Where they are getting increasing frustrated is that the government is not improving the social and economic picture of most Cubans - with very few Cubans is the freedom issue on the forfront.
I expect that to change though - as the goverment seems to allow more economic freedoms, people will discover that they’re still too muzzled in by rules that will prevent them from realizing their potential - then freedom will be more important, but i believe economic freedom will be more important to them than the other freedoms you mentioned.
Only one man’s opinion.

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On October 02, 2008, publisher wrote:

Freedom always trumps everything. Simple as that.

In the US, if you don’t like your life you have the freedom to change it. Sure, some people would rather complain than take responsibility for their own life but in the US people have the freedom to go live in Cuba if they want.

Sadly, some Americans who post here seem to think that Cuba is a better place than the US. If so, I encourage them to exercise their freedom to leave.

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On October 02, 2008, MiamiCuban wrote:

Most Cubans I’ve talked to who have left Cuba, 9 times out of 10 will say they left for economic, not political reasons.  It might be true what manfredz said that perhaps if they were better off economically then they might start demanding more “political freedoms.”  Maybe, and maybe not.  I personally think most would be happy with better food and transportation, quality time with family, friends and neighbors and not have to worry about having $$ for healthcare and education -  than to deal with other demands that a more open society would bring along with it -  like crime, traffic, long work hours, and worrying over what to do come retirement.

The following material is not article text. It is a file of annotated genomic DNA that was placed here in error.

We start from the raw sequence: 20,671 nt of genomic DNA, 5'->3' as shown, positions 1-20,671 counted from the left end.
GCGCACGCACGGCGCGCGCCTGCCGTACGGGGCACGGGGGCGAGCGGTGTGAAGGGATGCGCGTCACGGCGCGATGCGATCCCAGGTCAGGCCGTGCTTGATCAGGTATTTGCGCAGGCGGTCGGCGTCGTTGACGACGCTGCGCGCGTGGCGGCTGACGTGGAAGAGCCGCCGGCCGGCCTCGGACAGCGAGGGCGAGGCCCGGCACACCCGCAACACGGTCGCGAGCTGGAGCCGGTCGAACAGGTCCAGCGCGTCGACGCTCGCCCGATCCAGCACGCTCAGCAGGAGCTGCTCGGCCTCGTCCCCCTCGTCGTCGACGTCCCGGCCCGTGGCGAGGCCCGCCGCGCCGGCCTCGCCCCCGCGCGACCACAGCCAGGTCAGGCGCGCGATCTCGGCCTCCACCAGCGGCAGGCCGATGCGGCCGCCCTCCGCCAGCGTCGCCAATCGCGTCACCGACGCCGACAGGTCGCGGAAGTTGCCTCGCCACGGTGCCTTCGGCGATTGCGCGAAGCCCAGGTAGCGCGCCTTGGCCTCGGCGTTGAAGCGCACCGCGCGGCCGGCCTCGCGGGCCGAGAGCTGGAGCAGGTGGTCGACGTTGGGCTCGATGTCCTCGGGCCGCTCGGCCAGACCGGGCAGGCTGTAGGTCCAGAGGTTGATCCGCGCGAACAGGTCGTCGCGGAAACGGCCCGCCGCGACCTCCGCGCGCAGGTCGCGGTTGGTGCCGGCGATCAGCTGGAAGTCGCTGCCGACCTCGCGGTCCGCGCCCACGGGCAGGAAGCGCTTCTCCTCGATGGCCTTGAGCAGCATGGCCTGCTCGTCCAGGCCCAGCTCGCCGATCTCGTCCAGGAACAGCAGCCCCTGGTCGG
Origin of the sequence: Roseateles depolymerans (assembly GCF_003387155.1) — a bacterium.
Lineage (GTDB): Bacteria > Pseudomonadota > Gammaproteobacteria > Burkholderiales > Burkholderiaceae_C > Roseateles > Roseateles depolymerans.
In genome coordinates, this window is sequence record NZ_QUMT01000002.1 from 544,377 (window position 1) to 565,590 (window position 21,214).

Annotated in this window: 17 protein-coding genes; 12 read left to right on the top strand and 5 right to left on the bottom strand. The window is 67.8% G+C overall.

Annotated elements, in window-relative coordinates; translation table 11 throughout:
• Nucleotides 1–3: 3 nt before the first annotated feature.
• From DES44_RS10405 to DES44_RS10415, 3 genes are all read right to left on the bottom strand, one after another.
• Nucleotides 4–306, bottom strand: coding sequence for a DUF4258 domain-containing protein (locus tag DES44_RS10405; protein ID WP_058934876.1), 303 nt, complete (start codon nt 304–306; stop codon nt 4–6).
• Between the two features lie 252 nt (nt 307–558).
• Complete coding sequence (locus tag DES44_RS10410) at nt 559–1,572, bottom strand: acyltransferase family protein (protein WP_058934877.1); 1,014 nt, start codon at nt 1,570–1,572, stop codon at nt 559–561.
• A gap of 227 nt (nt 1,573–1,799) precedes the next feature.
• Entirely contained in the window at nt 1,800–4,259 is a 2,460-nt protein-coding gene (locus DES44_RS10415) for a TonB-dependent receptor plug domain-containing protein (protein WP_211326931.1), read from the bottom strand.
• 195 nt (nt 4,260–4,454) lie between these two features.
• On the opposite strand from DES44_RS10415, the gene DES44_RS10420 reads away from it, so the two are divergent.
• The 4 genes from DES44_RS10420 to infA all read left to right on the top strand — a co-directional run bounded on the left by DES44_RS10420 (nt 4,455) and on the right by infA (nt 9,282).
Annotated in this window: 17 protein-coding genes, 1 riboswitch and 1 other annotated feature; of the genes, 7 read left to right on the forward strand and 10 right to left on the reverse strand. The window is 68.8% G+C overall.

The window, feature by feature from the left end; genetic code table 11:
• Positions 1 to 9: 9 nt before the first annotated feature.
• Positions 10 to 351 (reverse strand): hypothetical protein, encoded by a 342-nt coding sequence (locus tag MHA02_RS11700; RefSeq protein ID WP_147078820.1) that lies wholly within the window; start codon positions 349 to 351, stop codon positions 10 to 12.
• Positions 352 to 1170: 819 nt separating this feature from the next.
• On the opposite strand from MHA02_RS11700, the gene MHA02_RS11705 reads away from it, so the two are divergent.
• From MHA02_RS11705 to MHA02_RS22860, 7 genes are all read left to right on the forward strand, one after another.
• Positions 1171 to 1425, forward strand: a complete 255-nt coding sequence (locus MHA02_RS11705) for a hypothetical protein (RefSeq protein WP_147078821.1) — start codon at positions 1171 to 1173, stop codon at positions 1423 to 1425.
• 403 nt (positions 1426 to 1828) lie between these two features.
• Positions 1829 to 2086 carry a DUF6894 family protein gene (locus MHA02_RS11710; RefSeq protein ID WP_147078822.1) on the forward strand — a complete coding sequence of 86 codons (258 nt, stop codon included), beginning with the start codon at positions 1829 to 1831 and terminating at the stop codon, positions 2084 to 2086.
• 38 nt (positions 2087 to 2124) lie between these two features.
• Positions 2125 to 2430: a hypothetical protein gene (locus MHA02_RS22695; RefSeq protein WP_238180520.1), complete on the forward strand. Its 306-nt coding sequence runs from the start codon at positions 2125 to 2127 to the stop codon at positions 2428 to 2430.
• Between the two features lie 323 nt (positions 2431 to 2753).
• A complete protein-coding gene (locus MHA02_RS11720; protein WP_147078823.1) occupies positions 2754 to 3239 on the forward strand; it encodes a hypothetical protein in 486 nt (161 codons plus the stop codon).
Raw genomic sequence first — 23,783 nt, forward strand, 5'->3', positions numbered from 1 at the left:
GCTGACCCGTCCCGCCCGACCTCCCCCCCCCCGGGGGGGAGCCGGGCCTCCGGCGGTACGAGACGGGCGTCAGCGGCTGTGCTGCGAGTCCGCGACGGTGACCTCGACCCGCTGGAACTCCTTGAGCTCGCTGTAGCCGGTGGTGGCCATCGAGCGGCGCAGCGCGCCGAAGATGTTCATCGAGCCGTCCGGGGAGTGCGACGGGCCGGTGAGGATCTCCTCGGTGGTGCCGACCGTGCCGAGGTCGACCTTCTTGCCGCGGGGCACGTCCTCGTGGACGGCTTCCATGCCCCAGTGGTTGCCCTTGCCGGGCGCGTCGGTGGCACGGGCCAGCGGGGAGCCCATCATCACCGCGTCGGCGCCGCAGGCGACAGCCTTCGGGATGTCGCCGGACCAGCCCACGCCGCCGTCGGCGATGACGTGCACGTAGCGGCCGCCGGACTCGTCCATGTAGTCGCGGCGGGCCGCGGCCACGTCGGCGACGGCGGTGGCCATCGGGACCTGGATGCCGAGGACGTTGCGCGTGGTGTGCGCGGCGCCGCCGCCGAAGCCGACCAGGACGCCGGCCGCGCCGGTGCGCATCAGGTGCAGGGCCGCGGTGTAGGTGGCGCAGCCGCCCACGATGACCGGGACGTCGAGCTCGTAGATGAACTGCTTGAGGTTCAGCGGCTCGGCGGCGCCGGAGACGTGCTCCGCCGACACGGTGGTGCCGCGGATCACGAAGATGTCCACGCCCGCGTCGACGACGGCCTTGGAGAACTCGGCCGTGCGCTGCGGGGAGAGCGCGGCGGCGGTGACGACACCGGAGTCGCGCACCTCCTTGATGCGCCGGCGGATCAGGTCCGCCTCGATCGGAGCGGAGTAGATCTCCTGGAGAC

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On October 02, 2008, manfredz wrote:

I also hear that from some Canadian and British tourists in other forums, but don’t know of any that have actually settled down in Cuba (guess they must miss their MacDonalds after all).  And even those have hard currency and often live in resorts rather than CPs so have no real understanding of what day to day life is for Cubans.  Have met a few who live tehre 4-6 months during our winter but its to escape the winter here and not because of the great Cuban livestyle that they do that.

And agree with you that in the long run freedom becomes most important and always triumpfs.  But in the shorter run, people are prepred to limit their personal freedom for other things.

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On October 02, 2008, MiamiCuban wrote:

Publisher, you said:  “In the US, if you don’t like your life you have the freedom to change it.”  Please explain this, I’m just curious.  Please explain how millions of Americans who were swindled by banks via home mortgages can suddenly turn things around for themselves and their families—-without credit, without a house to live in, and without a job that was shipped overseas.  Easier said than done.  Ask any of those people what their views are on “freedom.”  No one is ever entirely free.  I’m sure your situation isn’t 100% what you would like it to be.  You make “choices” but all the choices fall within certain limits.  All that changes from one system to another is the boundaries of those limits, but they’re all limits just the same.

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On October 02, 2008, publisher wrote:

You really must be unhappy living in this country.